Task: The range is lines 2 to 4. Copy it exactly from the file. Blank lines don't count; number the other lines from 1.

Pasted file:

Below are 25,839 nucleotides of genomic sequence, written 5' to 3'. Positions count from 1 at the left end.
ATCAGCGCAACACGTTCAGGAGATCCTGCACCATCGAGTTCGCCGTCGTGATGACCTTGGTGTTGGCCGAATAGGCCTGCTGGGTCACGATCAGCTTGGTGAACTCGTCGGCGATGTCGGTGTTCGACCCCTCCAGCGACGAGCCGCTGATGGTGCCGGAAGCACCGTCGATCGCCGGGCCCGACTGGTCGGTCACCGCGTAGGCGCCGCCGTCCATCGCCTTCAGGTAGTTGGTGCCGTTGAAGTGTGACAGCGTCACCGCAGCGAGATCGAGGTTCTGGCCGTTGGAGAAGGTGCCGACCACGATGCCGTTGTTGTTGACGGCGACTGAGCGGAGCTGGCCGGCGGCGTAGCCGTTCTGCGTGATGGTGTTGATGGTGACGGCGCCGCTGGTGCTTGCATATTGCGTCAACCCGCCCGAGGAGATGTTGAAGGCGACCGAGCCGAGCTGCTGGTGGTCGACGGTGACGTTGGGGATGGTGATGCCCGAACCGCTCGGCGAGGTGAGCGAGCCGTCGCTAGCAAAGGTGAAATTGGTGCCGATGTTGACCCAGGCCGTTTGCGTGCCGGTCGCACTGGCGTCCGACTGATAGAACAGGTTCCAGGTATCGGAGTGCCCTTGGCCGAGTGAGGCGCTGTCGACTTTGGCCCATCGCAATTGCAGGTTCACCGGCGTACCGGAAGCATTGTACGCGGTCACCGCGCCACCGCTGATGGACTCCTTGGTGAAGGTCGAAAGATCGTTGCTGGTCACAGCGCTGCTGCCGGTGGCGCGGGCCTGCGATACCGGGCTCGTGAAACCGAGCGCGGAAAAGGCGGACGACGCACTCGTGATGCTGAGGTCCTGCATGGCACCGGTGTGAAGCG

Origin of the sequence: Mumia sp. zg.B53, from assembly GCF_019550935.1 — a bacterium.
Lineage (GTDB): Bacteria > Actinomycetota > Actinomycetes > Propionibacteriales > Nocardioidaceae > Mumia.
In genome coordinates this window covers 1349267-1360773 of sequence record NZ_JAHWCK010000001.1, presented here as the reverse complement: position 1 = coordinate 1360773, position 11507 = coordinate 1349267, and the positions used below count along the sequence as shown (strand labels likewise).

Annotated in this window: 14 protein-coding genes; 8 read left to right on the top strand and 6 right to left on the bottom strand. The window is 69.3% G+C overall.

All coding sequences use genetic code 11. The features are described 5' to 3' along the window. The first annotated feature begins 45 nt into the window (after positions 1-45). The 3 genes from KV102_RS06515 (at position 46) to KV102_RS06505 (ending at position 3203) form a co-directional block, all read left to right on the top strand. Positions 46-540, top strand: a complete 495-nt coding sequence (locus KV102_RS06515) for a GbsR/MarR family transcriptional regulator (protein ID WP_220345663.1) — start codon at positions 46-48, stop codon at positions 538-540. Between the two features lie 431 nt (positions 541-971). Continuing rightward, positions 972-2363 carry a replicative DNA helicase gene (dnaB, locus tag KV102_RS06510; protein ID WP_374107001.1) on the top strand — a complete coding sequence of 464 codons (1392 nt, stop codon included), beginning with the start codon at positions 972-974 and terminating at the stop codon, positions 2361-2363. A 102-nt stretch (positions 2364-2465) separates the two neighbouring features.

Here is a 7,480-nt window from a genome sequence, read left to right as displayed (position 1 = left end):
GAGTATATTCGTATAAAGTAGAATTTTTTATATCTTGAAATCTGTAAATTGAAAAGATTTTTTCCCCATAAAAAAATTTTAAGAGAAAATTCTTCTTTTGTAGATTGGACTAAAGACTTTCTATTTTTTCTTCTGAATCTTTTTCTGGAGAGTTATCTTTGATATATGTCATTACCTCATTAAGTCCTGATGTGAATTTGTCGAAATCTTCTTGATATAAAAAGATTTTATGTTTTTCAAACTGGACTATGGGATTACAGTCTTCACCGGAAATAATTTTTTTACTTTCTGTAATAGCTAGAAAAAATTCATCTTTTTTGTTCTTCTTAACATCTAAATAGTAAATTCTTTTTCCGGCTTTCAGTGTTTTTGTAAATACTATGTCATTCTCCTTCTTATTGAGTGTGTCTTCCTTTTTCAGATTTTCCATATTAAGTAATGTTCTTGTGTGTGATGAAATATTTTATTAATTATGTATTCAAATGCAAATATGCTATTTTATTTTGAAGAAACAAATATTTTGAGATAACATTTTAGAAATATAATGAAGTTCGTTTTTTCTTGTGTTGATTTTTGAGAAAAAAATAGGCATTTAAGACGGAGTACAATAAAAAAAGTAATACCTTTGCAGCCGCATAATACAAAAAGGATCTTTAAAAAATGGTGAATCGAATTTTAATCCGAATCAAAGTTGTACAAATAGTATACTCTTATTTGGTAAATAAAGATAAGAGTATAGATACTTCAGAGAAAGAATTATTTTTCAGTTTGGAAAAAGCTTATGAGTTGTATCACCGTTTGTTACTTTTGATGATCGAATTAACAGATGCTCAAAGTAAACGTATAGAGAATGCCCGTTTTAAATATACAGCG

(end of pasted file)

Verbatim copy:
ATCAGCGCAACACGTTCAGGAGATCCTGCACCATCGAGTTCGCCGTCGTGATGACCTTGGTGTTGGCCGAATAGGCCTGCTGGGTCACGATCAGCTTGGTGAACTCGTCGGCGATGTCGGTGTTCGACCCCTCCAGCGACGAGCCGCTGATGGTGCCGGAAGCACCGTCGATCGCCGGGCCCGACTGGTCGGTCACCGCGTAGGCGCCGCCGTCCATCGCCTTCAGGTAGTTGGTGCCGTTGAAGTGTGACAGCGTCACCGCAGCGAGATCGAGGTTCTGGCCGTTGGAGAAGGTGCCGACCACGATGCCGTTGTTGTTGACGGCGACTGAGCGGAGCTGGCCGGCGGCGTAGCCGTTCTGCGTGATGGTGTTGATGGTGACGGCGCCGCTGGTGCTTGCATATTGCGTCAACCCGCCCGAGGAGATGTTGAAGGCGACCGAGCCGAGCTGCTGGTGGTCGACGGTGACGTTGGGGATGGTGATGCCCGAACCGCTCGGCGAGGTGAGCGAGCCGTCGCTAGCAAAGGTGAAATTGGTGCCGATGTTGACCCAGGCCGTTTGCGTGCCGGTCGCACTGGCGTCCGACTGATAGAACAGGTTCCAGGTATCGGAGTGCCCTTGGCCGAGTGAGGCGCTGTCGACTTTGGCCCATCGCAATTGCAGGTTCACCGGCGTACCGGAAGCATTGTACGCGGTCACCGCGCCACCGCTGATGGACTCCTTGGTGAAGGTCGAAAGATCGTTGCTGGTCACAGCGCTGCTGCCGGTGGCGCGGGCCTGCGATACCGGGCTCGTGAAACCGAGCGCGGAAAAGGCGGACGACGCACTCGTGATGCTGAGGTCCTGCATGGCACCGGTGTGAAGCG

Origin of the sequence: Mumia sp. zg.B53, from assembly GCF_019550935.1 — a bacterium.
Lineage (GTDB): Bacteria > Actinomycetota > Actinomycetes > Propionibacteriales > Nocardioidaceae > Mumia.